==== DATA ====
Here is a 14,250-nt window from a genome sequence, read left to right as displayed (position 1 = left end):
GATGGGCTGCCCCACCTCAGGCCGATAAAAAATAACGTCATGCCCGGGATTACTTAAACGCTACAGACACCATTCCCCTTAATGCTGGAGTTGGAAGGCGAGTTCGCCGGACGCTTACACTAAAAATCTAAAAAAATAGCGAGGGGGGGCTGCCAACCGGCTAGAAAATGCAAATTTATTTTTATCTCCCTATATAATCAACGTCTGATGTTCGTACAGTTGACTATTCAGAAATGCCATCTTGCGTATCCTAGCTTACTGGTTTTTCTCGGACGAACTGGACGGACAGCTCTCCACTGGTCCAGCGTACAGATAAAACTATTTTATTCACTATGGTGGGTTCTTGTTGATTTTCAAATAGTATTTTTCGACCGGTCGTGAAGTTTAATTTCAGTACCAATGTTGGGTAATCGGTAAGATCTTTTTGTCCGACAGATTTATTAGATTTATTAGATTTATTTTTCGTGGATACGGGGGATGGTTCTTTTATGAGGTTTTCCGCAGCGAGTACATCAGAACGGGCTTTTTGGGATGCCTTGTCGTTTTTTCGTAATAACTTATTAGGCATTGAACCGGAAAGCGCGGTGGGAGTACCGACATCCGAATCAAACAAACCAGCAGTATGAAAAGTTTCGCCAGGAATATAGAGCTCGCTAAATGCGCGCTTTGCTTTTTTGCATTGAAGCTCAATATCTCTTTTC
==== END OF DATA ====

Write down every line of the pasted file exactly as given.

Here is a 14,250-nt window from a genome sequence, read left to right as displayed (position 1 = left end):
GATGGGCTGCCCCACCTCAGGCCGATAAAAAATAACGTCATGCCCGGGATTACTTAAACGCTACAGACACCATTCCCCTTAATGCTGGAGTTGGAAGGCGAGTTCGCCGGACGCTTACACTAAAAATCTAAAAAAATAGCGAGGGGGGGCTGCCAACCGGCTAGAAAATGCAAATTTATTTTTATCTCCCTATATAATCAACGTCTGATGTTCGTACAGTTGACTATTCAGAAATGCCATCTTGCGTATCCTAGCTTACTGGTTTTTCTCGGACGAACTGGACGGACAGCTCTCCACTGGTCCAGCGTACAGATAAAACTATTTTATTCACTATGGTGGGTTCTTGTTGATTTTCAAATAGTATTTTTCGACCGGTCGTGAAGTTTAATTTCAGTACCAATGTTGGGTAATCGGTAAGATCTTTTTGTCCGACAGATTTATTAGATTTATTAGATTTATTTTTCGTGGATACGGGGGATGGTTCTTTTATGAGGTTTTCCGCAGCGAGTACATCAGAACGGGCTTTTTGGGATGCCTTGTCGTTTTTTCGTAATAACTTATTAGGCATTGAACCGGAAAGCGCGGTGGGAGTACCGACATCCGAATCAAACAAACCAGCAGTATGAAAAGTTTCGCCAGGAATATAGAGCTCGCTAAATGCGCGCTTTGCTTTTTTGCATTGAAGCTCAATATCTCTTTTC